Categories: Business

Turnquest: U.S. fiscal transparency report misleading and unfortunate

Deputy Prime Minister and Minister of Finance Peter Turnquest yesterday defended The Bahamas against a recent listing by the United States Department of State on fiscal transparency.

The 2020 Fiscal Transparency Report notes that The Bahamas has made no significant progress in meeting the minimum requirements for fiscal transparency, along with countries like China, Burma, Haiti, Iraq, Lebanon, Somalia, Pakistan and many others.

Calling fiscal transparency a critical element of effective public financial management and the underpinning of economic sustainability, the U.S. state department report – which is released annually – requires that key budget documents are publicly available, substantially complete and generally reliable.

The report includes an assessment of the transparency of processes for awarding government contracts and licenses for natural resource extraction.

Labeling the assessment unfair, Turnquest said the title of the report is “misleading and unfortunate”, given that it explains that The Bahamas is only listed because of the timeliness of its audit reports being presented to Parliament.

“I want to recognize a release from our neighbors in the United States with respect to transparency in government financial reporting matters… I take issue with the assessment because it is based solely upon the pace at which the auditor general’s department presents its audited financial statements to this Parliament. I would have laid today the 2017 reports. We all know the challenges of the auditor general’s department in terms of resources. We also know the scope and extent of the government if you take it as an organization, the largest organization operating in this country,” he said in the House of Assembly yesterday.

“It does take some time for the auditor general’s department with all of its responsibilities for the current audit to complete the audit process. And I think it is highly unfair for an assessment and a statement to have been made in the way it was, even though the report does state the basis on which it has made that statement. As we all know, most of us do not bother to read the details, but we see the headline and we say the government is not transparent.

“That is absolutely not the facts. The assessors make that point clear in the details of the report and it is strictly about the infrequency and timeliness of those audit reports being presented to Parliament. I just wanted to make that point because I know there are a lot of mischief makers, but I wanted to put it on the record because it is, in my humble view, misleading and unfortunate in the way that it is presented.”

The U.S. state department noted in the report that The Bahamas’ fiscal transparency would be improved by ensuring the supreme audit institution audits the government’s executed budget and makes audit reports publicly available within a reasonable period of time. It further noted, “During the review period, the government made its executive budget proposal, enacted budget and end-of-year report widely and easily accessible to the general public, including online. Information on debt obligations was publicly available. Budget documents provided a substantially complete picture of the government’s planned expenditures and revenue streams. Information in budget documents was generally considered reliable.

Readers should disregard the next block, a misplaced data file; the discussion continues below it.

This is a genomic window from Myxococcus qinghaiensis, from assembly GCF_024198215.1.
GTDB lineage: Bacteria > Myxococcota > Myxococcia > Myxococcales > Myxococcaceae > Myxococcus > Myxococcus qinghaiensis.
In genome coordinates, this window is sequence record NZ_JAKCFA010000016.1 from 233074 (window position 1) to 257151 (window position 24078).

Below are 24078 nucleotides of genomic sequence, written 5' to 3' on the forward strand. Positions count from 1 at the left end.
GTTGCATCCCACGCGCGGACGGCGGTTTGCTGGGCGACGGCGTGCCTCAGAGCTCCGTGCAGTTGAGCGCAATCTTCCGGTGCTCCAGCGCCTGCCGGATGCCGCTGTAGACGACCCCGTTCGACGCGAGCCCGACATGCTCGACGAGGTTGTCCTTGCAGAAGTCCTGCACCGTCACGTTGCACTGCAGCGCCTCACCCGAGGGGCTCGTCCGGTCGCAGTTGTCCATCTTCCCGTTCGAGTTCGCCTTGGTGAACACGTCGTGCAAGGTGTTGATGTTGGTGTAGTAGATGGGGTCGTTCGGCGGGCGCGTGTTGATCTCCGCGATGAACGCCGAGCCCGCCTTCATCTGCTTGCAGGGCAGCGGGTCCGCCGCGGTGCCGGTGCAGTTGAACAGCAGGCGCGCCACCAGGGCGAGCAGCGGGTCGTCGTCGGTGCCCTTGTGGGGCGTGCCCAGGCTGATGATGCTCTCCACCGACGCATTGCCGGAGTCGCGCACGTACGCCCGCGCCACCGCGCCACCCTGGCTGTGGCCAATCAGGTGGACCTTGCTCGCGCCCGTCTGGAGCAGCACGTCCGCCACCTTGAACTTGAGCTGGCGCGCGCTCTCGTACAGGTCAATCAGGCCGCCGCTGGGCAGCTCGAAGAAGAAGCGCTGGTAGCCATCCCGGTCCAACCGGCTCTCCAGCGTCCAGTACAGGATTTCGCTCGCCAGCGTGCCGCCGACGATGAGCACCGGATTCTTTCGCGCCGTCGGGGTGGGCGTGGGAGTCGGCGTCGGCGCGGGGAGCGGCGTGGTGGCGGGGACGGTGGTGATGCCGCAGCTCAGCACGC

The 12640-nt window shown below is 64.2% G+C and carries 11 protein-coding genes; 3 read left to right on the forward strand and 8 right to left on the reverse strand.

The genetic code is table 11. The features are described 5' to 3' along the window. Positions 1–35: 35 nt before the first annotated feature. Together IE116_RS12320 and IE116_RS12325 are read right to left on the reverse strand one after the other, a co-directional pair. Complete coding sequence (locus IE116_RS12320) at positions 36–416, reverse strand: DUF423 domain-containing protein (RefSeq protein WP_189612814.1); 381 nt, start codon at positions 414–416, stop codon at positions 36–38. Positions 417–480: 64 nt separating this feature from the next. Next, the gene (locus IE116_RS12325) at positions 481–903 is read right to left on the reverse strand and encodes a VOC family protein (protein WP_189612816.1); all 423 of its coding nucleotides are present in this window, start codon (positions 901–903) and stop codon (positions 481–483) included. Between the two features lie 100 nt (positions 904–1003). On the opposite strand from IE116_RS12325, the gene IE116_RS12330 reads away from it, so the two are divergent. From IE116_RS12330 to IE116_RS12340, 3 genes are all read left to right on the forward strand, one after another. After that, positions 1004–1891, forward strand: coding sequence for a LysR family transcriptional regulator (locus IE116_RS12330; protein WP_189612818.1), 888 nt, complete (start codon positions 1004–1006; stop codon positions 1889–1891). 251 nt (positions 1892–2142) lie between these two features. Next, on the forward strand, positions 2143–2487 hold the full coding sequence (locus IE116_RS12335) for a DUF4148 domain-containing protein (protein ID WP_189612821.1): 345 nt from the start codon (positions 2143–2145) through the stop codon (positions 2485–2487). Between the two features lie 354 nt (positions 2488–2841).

“The Bahamas’ supreme audit institution did not publish an audit report of the government’s executed budget within a reasonable period of time. The criteria and procedures by which the national government awards contracts or licenses for natural resource extraction were outlined in law and appeared to be followed in practice. Basic information on natural resource extraction awards was public.”

Turnquest argued yesterday that the Minnis administration has been one of the most transparent governments with respect to its fiscal affairs.

“We introduced quarterly financial reporting, which gives an update of the government’s operations over the last quarter and over the past period of the fiscal year. We established a website where citizens can go online and see for themselves the budget, as well as these fiscal reports so they can chart for themselves and measure for themselves how the government is performing in respect to its budget,” he said.

“These are unprecedented tools that are being made available to the general citizen. We have just come off the 2020/2021 budget where we made a deliberate effort to be available and to make public presentations as to the state of the government’s finances and the economic developments as we see them.”

Paige McCartney

Paige joined The Nassau Guardian in 2010 as a television news reporter and anchor. She has covered countless political and social events that have impacted the lives of Bahamians and changed the trajectory of The Bahamas. Paige started working as a business reporter in August 2016. Education: Palm Beach Atlantic University in 2006 with a BA in Radio and Television News

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